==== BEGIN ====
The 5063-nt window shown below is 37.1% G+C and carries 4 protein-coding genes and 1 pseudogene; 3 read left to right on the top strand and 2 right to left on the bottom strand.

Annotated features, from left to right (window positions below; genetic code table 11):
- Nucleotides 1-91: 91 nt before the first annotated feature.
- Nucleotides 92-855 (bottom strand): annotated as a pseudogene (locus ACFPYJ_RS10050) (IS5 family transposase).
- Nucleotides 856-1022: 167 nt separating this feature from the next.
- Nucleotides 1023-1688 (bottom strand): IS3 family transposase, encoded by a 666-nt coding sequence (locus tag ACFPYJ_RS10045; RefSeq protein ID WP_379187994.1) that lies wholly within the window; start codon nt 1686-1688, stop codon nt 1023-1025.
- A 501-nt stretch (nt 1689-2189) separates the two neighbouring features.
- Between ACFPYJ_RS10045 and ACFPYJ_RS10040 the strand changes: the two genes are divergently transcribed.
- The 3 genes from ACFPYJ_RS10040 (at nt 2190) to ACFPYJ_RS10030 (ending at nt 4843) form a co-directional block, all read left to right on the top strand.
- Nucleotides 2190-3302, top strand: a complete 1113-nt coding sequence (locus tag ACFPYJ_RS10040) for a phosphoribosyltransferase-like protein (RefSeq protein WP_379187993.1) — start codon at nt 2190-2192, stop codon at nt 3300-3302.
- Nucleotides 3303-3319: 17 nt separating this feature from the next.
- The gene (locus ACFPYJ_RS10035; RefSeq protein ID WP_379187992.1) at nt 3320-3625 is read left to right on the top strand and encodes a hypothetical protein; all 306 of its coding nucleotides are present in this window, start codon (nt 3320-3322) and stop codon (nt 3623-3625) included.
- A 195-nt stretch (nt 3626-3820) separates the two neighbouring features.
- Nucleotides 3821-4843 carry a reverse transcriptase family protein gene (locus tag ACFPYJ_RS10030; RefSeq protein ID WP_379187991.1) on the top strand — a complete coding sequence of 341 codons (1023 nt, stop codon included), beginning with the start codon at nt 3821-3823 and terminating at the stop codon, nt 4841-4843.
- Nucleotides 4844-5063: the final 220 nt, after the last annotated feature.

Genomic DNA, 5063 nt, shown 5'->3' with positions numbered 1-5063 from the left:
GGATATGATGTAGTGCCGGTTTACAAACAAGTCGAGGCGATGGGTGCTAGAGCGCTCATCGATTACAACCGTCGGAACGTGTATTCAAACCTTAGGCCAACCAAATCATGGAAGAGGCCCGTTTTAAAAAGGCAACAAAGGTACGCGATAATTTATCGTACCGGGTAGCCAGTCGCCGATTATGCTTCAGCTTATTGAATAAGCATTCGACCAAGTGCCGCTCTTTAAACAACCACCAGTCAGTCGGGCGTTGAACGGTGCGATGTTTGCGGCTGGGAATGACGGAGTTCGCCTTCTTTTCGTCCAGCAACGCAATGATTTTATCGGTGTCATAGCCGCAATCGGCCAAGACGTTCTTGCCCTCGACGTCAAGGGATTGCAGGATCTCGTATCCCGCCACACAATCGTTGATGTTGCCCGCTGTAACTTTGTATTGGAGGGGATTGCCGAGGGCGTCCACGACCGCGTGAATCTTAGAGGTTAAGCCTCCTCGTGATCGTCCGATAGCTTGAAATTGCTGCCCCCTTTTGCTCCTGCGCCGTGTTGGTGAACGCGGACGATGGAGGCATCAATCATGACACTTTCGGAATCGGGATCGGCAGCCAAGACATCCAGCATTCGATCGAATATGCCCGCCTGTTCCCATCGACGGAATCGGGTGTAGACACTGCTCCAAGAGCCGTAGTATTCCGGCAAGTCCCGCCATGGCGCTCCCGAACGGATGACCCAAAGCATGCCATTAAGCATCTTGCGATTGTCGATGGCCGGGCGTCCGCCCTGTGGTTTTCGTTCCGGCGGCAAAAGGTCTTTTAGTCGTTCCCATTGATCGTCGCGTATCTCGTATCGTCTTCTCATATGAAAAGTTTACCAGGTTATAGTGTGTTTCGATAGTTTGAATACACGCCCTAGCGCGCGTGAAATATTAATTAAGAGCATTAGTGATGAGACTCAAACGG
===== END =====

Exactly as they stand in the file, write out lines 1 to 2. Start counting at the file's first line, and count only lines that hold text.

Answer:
The 5063-nt window shown below is 37.1% G+C and carries 4 protein-coding genes and 1 pseudogene; 3 read left to right on the top strand and 2 right to left on the bottom strand.

Annotated features, from left to right (window positions below; genetic code table 11):